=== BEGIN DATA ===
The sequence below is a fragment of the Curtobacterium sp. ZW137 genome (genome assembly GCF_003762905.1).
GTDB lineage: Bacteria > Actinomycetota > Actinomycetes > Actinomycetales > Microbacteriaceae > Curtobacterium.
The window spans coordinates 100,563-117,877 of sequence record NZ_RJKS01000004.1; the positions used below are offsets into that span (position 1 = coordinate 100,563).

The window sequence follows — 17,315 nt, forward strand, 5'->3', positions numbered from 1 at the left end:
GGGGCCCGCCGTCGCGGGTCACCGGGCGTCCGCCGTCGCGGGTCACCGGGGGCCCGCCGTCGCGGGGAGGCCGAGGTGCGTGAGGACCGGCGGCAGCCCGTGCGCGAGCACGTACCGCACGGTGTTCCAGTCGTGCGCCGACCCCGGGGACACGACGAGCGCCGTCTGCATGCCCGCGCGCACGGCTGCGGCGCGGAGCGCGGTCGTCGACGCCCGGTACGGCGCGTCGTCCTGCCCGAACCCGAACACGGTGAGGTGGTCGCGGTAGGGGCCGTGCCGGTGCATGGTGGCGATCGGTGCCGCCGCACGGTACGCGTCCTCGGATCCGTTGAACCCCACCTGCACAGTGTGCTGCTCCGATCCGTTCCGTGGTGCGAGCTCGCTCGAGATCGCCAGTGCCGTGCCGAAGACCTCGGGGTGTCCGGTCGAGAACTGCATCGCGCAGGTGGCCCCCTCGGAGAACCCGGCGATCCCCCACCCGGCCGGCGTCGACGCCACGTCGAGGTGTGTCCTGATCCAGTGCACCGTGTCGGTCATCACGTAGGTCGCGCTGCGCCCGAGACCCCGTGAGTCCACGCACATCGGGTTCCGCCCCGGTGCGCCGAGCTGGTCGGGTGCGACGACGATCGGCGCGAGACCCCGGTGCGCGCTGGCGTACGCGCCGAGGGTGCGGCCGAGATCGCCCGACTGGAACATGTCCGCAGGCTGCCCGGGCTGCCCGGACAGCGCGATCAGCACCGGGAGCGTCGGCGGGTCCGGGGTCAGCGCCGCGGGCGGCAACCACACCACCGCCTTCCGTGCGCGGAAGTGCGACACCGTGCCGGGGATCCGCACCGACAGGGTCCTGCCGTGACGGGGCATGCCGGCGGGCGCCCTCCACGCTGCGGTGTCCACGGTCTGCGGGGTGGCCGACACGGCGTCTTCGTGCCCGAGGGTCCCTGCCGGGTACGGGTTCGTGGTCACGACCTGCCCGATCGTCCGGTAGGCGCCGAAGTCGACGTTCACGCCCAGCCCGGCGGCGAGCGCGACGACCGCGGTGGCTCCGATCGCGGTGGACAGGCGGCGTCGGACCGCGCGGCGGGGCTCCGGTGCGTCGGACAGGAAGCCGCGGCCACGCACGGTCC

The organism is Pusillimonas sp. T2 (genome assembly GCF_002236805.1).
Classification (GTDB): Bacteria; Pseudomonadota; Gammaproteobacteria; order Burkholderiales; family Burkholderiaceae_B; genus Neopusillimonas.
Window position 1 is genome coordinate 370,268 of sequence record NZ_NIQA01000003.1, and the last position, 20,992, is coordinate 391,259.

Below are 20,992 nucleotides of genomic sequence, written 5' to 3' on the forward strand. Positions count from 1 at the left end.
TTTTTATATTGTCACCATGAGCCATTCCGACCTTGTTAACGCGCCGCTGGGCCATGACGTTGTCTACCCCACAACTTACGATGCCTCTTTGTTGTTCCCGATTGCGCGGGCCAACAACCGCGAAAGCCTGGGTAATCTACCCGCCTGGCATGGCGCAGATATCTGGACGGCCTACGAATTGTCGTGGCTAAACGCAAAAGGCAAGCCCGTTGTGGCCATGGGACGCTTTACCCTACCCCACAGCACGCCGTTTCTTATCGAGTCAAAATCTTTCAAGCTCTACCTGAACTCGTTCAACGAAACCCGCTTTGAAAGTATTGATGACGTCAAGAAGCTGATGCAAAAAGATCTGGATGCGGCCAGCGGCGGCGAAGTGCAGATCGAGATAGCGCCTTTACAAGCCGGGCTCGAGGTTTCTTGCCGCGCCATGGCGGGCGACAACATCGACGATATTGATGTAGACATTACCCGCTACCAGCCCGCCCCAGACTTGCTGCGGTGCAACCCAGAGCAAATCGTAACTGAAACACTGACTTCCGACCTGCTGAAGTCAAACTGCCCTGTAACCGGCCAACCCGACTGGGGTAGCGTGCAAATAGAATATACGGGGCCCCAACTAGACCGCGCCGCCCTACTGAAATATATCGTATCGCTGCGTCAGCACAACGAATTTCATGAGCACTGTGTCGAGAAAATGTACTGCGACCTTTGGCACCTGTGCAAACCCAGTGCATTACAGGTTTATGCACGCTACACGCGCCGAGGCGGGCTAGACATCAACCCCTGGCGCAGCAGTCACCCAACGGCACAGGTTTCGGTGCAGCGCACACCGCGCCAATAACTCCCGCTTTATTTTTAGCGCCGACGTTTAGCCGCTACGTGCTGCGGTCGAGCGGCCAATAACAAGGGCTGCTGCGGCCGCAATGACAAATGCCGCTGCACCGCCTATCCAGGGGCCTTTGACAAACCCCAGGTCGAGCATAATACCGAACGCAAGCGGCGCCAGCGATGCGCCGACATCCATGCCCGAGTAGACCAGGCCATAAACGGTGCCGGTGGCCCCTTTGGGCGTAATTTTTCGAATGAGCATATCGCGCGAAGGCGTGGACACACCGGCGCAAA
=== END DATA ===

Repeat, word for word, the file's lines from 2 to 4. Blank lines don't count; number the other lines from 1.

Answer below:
GTDB lineage: Bacteria > Actinomycetota > Actinomycetes > Actinomycetales > Microbacteriaceae > Curtobacterium.
The window spans coordinates 100,563-117,877 of sequence record NZ_RJKS01000004.1; the positions used below are offsets into that span (position 1 = coordinate 100,563).

The window sequence follows — 17,315 nt, forward strand, 5'->3', positions numbered from 1 at the left end: